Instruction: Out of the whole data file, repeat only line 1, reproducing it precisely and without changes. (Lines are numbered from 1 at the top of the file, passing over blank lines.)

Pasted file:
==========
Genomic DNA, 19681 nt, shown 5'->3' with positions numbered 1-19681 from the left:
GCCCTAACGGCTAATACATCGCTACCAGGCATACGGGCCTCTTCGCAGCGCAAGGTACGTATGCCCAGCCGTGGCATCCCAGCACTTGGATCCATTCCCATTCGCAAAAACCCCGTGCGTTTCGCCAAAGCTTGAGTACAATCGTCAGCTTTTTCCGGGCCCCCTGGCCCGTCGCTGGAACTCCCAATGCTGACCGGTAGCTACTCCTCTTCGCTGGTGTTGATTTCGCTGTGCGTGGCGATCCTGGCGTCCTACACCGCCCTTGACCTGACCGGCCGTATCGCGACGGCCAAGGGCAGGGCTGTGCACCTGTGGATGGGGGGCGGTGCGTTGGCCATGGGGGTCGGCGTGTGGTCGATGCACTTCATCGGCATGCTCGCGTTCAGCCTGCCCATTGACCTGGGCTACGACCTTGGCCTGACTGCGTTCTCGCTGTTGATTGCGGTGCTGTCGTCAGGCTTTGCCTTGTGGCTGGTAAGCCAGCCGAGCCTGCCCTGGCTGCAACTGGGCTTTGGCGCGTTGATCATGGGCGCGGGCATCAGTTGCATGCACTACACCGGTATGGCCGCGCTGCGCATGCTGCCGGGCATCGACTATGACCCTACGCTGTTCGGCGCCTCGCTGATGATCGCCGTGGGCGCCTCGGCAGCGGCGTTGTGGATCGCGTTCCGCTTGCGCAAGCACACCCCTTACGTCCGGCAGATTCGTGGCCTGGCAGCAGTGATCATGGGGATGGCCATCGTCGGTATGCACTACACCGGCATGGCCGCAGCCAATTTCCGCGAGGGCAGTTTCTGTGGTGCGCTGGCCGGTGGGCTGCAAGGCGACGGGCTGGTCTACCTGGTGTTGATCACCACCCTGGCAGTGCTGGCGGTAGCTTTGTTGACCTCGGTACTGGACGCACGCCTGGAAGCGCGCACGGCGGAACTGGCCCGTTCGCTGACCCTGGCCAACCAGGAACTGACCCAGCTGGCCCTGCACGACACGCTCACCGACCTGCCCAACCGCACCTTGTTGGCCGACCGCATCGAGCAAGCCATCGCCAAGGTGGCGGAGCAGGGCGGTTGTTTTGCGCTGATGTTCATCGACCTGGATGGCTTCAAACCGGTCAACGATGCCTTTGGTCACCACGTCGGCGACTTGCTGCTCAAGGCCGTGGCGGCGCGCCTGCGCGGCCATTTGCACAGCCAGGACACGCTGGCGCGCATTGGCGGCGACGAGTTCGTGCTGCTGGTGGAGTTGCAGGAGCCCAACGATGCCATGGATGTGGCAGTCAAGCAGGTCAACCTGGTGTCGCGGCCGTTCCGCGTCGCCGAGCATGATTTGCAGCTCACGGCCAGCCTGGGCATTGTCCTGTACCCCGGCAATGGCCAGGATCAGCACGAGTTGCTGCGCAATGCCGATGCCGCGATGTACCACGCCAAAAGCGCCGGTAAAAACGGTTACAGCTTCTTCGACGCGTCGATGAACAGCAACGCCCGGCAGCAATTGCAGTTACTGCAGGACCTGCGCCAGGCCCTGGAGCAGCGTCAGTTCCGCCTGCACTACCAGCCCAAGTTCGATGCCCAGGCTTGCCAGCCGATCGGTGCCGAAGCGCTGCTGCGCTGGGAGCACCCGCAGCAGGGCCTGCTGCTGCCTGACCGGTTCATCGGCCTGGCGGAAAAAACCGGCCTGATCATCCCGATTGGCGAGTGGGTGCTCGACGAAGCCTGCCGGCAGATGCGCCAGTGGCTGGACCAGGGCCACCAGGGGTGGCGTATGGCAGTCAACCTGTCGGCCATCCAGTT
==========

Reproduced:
Genomic DNA, 19681 nt, shown 5'->3' with positions numbered 1-19681 from the left: